06 March 2020
  • Gender-based violence
  • natural resource stress
  • climate security

Climate change exacerbates women's insecurity

Considering climate change as a threat multiplier, various kinds of existing inequalities are increasingly deepened - including gender inequalities. Therefore, climate change itself poses an additional threat to women in numerous ways. 

Woman and children are, for example, 14 times as likely as men to die during a disaster. In light of climate change, this is ever relevant as the volume and intensity of extreme weather events are increasing. Besides, women’s access to post-disaster programs is regularly limited as programs often target male ‘head of households’ – with a set of implications as highlighted in a report of UN Women:

“ Many female agricultural workers also face severe inequalities in their access to land, credit and essential inputs such as fertilizers, irrigation, technology, information and markets. Thus, climate change adaptation and mitigation practices requiring the use of technical advances on heat-resistant and water-conserving crop varieties are also less likely to reach them.”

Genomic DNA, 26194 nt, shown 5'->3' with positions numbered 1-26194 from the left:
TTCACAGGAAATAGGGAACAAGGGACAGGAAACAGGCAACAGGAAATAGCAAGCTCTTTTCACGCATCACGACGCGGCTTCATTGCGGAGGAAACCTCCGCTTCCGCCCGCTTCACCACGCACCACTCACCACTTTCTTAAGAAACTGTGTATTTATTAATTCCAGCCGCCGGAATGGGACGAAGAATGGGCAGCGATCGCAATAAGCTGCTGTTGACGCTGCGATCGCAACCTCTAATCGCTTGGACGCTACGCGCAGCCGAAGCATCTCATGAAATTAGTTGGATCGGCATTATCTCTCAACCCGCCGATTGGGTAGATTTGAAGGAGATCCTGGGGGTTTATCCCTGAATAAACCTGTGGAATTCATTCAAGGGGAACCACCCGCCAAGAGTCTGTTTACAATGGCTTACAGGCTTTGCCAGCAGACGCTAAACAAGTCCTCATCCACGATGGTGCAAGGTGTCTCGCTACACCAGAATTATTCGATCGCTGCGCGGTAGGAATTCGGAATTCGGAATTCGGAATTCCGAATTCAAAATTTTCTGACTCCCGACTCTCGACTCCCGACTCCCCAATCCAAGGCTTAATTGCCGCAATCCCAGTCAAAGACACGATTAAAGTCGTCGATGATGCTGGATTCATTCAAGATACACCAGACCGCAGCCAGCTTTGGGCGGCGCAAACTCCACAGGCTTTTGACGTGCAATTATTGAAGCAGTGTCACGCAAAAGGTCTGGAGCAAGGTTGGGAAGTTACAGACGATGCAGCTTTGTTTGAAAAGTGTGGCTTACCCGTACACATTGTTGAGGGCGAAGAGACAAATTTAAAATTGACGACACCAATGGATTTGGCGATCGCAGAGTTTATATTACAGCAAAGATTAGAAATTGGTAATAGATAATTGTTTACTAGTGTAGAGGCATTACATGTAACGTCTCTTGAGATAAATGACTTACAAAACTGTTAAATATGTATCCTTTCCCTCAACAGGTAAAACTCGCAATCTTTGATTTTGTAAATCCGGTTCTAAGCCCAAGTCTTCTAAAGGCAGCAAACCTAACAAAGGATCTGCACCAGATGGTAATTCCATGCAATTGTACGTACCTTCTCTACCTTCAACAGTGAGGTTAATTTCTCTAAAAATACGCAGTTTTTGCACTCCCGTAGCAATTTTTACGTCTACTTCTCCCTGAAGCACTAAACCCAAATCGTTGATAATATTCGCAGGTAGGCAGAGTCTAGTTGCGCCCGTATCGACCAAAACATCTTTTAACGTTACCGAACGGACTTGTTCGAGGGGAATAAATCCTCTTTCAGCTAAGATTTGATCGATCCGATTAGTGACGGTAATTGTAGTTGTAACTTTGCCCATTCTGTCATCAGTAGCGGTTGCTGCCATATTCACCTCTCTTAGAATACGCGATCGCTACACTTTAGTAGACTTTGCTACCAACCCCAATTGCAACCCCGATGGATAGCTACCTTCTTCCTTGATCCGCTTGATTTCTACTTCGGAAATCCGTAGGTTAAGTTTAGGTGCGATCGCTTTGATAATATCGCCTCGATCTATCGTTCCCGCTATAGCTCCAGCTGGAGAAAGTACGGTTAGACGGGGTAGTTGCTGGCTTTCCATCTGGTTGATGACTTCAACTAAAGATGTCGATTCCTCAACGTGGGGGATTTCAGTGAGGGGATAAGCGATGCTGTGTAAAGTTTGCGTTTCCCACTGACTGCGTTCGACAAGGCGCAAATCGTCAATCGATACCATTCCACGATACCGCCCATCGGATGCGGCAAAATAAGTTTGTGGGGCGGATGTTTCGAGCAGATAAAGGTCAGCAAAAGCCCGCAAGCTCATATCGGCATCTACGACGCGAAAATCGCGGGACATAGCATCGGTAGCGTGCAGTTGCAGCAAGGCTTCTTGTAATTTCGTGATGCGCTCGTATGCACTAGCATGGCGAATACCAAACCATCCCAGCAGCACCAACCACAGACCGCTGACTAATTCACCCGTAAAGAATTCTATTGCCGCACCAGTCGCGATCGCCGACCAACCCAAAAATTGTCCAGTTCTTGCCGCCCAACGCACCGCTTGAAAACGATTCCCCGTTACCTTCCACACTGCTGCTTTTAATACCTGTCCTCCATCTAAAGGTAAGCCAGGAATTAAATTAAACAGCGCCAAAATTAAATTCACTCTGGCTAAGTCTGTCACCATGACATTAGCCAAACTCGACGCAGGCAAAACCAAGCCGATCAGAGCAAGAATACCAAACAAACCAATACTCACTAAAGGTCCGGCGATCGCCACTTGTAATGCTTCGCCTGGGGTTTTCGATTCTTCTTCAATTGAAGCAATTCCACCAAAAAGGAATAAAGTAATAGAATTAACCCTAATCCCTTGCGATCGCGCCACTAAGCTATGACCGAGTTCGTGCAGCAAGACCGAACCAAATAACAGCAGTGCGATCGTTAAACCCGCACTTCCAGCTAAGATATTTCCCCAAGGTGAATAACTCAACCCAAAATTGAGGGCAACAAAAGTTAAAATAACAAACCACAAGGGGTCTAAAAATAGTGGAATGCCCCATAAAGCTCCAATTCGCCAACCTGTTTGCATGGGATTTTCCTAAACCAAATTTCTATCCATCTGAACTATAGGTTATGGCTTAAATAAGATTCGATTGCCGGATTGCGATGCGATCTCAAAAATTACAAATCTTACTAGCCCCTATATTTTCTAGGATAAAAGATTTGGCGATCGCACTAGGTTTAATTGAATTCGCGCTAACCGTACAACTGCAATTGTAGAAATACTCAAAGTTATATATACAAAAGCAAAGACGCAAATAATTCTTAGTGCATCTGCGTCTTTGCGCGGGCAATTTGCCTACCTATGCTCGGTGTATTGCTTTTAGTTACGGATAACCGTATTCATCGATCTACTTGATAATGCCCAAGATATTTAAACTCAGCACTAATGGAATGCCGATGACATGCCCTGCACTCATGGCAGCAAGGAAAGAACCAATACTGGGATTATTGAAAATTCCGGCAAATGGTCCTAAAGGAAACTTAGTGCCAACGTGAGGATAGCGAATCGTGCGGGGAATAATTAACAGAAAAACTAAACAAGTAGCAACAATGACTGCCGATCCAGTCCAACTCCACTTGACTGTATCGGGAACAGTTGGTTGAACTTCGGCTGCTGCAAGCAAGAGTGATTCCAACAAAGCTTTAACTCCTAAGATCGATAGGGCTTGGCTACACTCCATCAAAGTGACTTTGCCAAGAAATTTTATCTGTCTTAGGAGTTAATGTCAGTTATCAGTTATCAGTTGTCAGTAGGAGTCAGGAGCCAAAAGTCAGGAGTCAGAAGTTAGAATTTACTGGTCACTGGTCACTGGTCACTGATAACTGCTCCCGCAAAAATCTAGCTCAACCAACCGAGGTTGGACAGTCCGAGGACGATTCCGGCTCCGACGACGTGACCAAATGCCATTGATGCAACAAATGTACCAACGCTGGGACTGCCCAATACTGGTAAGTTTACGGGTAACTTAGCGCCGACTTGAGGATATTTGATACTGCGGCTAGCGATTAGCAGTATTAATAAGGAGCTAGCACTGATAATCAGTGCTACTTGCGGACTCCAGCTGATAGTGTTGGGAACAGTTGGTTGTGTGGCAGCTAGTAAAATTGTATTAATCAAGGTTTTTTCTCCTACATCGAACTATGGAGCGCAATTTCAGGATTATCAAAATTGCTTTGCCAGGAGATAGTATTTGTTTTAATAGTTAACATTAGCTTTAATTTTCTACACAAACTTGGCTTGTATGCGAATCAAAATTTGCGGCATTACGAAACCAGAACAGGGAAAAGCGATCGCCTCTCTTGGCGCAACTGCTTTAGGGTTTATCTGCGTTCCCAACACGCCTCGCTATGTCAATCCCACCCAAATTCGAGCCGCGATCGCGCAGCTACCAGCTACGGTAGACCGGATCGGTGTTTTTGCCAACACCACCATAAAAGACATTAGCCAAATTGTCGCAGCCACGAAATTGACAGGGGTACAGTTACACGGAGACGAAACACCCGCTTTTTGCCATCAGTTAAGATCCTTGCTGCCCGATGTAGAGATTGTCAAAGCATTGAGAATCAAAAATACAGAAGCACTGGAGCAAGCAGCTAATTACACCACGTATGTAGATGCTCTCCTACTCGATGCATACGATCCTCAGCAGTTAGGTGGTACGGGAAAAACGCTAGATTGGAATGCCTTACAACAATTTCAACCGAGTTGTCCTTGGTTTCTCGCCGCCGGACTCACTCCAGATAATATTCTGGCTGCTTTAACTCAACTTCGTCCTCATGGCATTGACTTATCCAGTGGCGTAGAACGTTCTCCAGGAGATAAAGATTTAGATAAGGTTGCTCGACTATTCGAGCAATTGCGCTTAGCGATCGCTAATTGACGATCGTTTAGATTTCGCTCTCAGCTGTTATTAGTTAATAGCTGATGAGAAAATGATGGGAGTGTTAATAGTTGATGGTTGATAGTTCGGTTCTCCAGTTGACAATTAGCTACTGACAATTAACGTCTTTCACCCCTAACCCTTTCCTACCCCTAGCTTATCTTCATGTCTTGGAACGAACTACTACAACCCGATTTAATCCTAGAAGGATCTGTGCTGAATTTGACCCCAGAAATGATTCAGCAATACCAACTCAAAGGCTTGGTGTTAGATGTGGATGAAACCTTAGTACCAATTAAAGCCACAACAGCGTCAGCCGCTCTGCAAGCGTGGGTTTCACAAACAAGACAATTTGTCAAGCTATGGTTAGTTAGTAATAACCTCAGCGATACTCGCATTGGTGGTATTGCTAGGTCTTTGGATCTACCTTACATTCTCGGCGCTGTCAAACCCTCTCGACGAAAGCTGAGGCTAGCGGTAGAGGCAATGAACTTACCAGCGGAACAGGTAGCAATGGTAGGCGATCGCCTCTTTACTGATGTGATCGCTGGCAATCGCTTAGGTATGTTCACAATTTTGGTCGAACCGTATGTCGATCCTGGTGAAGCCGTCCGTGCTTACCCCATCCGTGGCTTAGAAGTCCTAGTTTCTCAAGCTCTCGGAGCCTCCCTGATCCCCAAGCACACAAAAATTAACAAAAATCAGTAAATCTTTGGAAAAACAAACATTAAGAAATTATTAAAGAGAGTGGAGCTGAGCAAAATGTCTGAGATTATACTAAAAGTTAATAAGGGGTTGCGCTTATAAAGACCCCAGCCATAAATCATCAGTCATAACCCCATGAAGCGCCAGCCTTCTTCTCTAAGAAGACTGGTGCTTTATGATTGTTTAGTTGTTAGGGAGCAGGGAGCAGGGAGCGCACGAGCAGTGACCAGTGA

Another example of the asymmetric impact of climate change on women is highlighted in the recently released paper on gender-based violence and environment linkages by the International Union for the Conversation (IUCN). They indicate how stresses caused by natural resource scarcity - aggravated by climate change -  can amplify gender inequalities and gender-based violence. The economic situation of a family is often a key decision to marry off a daughter. When families are not able to meet their basic needs as a consequence of resource scarcity, this can result in gender-based violence. 

Moreover, migration in response to climate-induced resource scarcity can also increase women’s lack of security. Women and children can be exposed to human trafficking and sexual exploitation. Although these practices can affect both males and females, the vast majority of sex trafficking victims are females. Traffickers tend to target vulnerable communities which include displaced individuals who experienced a disruption in livelihood, possibly caused by climate change.

To learn more about gender-based violence and gender-sensitive interventions, read chapter 5 of the IUCN report.

Photo credit: Simranpreet Singh Gill / Flickr